Tag: Mark Hyman

DetoxCleanse

“Detox”: Ritual purification masquerading as medicine and wellness

If the "central dogma" of alternative medicine is that wishing makes it so, one of the most important of the other organizing dogmas of alternative medicine is that "toxins," whether they come from inside or outside, are making us sick and that we can't be healthy until we "detoxify." This is far more a religious belief than a science-based one.

/ January 30, 2017
The Cleveland Clinic Foundation

The Medical Director of The Cleveland Clinic Wellness Institute spewed antivaccine misinformation last week. Why is anyone surprised?

A social media firestorm erupted over the weekend after Dr. Daniel Neides, Director of The Cleveland Clinic Wellness Institute, posted an article full of antivaccine misinformation. The Cleveland Clinic promptly disavowed it, but shouldn't have been surprised that one of its "integrative medicine" leaders is antivaccine. If you "integrate" medicine that teaches that "toxins" cause disease and "detoxification" is the cure, antivaccine...

/ January 9, 2017
functionalmedicine12

“Functional medicine” in practice

"Functional medicine" is a form of quackery that combines the worst aspects of conventional medicine and alternative medicine. Specifically, it combines massive overcasting with a lack of science and a "make it up as you go along" ethic, all purportedly in the service of the "biochemical individuality" of each patient. Don't believe the hype. It's mostly quackery.

/ November 28, 2016
Three Stooges doctors

Functional medicine: The ultimate misnomer in the world of integrative medicine

Functional medicine. It sounds so...scientific and reasonable. It's anything but. In fact, functional medicine combines the worst features of conventional medicine with a heapin' helpin' of quackery.

/ April 11, 2016
Listen to your science: Eat your vegetables

Guess who pioneered chemoprevention through diet?

This is an expansion of a post I did over on the Society for Science-Based Medicine blog about this time last year. The original post, which got far more traffic than is usual for the SFSBM, is a good example of how science works and the good that it can do. The hard work of real science illustrated here serves as a...

/ December 24, 2015
Integrative medicine

NCCIH and the true evolution of integrative medicine

There can be no doubt that, when it comes to medicine, The Atlantic has an enormous blind spot. Under the guise of being seemingly “skeptical,” the magazine has, over the last few years, published some truly atrocious articles about medicine. I first noticed this during the H1N1 pandemic, when The Atlantic published an article lionizing flu vaccine “skeptic” Tom Jefferson, who, unfortunately,...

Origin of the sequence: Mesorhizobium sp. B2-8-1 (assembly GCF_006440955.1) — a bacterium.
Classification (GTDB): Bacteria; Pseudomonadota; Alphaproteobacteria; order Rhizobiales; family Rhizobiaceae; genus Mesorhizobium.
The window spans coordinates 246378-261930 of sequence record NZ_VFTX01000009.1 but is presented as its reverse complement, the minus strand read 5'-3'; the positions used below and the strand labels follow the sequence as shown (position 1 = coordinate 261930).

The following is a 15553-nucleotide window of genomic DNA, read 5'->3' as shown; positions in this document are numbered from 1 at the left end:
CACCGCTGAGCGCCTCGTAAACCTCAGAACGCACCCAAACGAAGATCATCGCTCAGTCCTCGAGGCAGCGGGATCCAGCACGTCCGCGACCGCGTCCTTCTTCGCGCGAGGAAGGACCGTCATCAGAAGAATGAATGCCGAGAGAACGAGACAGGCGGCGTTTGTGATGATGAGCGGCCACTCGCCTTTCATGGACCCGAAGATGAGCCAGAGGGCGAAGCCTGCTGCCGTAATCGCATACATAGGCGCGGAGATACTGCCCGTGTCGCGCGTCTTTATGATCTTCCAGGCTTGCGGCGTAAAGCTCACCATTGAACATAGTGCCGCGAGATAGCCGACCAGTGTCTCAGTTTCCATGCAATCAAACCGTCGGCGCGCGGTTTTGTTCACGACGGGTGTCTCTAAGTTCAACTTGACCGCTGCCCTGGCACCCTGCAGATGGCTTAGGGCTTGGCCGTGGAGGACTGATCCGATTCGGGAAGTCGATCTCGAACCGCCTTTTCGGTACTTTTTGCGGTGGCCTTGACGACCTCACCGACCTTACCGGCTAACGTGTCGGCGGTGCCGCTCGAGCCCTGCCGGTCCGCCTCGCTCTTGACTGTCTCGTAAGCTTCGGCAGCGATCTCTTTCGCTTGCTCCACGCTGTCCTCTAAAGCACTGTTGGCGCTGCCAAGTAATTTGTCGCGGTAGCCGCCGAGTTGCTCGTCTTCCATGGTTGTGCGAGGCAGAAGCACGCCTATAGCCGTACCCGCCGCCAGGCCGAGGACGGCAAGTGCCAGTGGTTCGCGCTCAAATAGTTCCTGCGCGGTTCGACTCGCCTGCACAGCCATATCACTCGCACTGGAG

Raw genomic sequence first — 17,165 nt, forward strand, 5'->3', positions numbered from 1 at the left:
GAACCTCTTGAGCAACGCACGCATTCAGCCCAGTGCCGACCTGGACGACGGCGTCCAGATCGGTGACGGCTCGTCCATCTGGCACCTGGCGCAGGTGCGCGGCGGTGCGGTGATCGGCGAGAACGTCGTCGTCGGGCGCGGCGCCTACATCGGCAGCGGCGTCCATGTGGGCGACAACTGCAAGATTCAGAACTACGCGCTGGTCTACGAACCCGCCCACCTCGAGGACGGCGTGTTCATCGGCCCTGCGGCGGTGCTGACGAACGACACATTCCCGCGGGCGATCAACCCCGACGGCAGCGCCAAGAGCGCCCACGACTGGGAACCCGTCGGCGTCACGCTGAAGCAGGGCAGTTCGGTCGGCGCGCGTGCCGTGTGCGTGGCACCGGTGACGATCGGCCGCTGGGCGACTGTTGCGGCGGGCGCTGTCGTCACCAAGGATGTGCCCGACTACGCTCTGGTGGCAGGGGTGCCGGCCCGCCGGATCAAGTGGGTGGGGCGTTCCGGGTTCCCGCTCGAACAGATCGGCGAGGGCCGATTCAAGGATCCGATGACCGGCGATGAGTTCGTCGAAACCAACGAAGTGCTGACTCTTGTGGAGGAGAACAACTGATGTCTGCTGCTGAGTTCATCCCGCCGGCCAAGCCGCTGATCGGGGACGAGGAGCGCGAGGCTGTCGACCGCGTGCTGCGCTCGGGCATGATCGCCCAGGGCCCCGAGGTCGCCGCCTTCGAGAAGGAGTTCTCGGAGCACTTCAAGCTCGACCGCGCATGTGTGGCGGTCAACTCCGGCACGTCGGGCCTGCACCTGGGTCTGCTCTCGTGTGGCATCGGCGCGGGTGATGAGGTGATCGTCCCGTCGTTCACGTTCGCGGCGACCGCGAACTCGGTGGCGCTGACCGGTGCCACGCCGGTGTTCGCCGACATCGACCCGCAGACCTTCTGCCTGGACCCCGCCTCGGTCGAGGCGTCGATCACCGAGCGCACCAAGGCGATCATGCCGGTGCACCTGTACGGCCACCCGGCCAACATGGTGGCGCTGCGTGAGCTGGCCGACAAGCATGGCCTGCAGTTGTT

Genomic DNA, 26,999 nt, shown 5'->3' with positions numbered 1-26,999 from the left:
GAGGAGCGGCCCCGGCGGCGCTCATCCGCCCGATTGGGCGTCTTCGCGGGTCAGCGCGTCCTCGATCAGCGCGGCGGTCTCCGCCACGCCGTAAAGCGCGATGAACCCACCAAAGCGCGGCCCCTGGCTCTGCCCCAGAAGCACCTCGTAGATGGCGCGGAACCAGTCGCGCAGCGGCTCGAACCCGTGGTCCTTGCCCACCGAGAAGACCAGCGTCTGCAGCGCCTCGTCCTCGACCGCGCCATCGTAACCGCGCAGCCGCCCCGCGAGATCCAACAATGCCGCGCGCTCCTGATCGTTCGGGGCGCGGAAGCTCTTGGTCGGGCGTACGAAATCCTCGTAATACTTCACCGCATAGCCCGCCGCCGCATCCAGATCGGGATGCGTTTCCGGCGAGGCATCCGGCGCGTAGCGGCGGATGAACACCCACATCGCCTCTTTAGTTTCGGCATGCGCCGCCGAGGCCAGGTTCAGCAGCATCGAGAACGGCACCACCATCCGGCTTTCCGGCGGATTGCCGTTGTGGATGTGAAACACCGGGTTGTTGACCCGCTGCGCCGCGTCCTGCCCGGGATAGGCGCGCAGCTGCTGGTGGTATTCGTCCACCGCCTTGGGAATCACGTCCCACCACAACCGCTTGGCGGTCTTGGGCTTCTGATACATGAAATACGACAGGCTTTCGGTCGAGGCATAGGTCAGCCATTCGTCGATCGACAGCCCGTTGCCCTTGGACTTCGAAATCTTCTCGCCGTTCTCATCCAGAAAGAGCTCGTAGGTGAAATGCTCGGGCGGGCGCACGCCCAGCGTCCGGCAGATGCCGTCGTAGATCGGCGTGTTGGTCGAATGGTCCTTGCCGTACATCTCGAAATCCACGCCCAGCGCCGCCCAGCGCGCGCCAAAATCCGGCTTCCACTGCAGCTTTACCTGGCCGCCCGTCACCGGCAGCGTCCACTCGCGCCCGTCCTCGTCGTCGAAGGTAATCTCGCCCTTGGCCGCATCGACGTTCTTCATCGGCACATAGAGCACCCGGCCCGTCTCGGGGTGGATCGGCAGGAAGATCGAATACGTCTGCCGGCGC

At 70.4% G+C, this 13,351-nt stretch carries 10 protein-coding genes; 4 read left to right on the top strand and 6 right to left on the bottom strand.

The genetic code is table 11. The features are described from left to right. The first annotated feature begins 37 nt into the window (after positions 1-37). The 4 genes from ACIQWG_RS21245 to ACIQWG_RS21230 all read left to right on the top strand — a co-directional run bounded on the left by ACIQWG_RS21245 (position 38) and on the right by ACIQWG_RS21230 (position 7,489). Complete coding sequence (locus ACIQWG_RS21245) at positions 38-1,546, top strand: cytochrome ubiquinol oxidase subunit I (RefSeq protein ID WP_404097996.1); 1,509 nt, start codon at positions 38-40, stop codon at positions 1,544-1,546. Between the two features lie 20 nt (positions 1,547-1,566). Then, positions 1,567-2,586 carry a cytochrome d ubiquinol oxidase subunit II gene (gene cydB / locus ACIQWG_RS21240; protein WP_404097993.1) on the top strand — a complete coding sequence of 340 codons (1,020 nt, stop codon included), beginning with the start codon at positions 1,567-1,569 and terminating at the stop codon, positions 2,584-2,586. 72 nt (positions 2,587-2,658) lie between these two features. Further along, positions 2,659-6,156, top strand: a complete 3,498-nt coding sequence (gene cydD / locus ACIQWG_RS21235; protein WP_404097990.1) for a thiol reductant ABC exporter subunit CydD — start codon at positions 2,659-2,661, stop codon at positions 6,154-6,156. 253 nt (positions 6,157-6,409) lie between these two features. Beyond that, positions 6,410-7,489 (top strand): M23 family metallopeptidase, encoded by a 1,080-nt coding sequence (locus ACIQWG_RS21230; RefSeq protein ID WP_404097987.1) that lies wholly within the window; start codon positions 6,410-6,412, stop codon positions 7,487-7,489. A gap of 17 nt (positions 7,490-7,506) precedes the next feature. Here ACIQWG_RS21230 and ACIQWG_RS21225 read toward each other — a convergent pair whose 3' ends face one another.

/ June 29, 2015
The Cleveland Clinic Foundation

Quackademia update: The Cleveland Clinic, George Washington University, and the continued infiltration of quackery into medical academia

Quackery has been steadily infiltrating academic medicine for at least two decades now in the form of what was once called “complementary and alternative medicine” but is now more commonly referred to as “integrative medicine.” Of course, as I’ve written many times before, what “integrative medicine” really means is the “integration” of quackery with science- and evidence-based medicine, to the detriment of...

/ September 29, 2014
Mark Hyman

Bill and Hillary Clinton go woo with Dr. Mark Hyman and “functional medicine”

Mark Hyman is a "pioneer" (if you can call it that) in a new form of quackery known as functional medicine, which combines a lot of the worst features of conventional medicine with a large dollop of "make it up as you go along" quackery. Unfortunately, it appears that the Clintons find his narrative compelling.

/ April 14, 2014

Hope and hype in genomics and “personalized medicine”

“Personalized medicine.” You’ve probably heard the term. It’s a bit of a buzzword these days and refers to a vision of future medicine in which therapies are much more tightly tailored to individual patients than they currently are. That’s not to say that as physicians we haven’t practiced personalized medicine before; certainly we have. However it has only been in the last...

/ April 11, 2011

Personalized Medicine Bait and Switch

Mark Hyman, a proponent of so-called “functional medicine” promoting himself over at the Huffington Post (an online news source that essentially allows dubious medical infomercials to pass as news) has posted a particularly egregious article on personalized medicine for dementia. In the article Hyman distorts the modern practice of medicine, the current state of genetic science, and the very notion of “disease.”...

/ June 30, 2010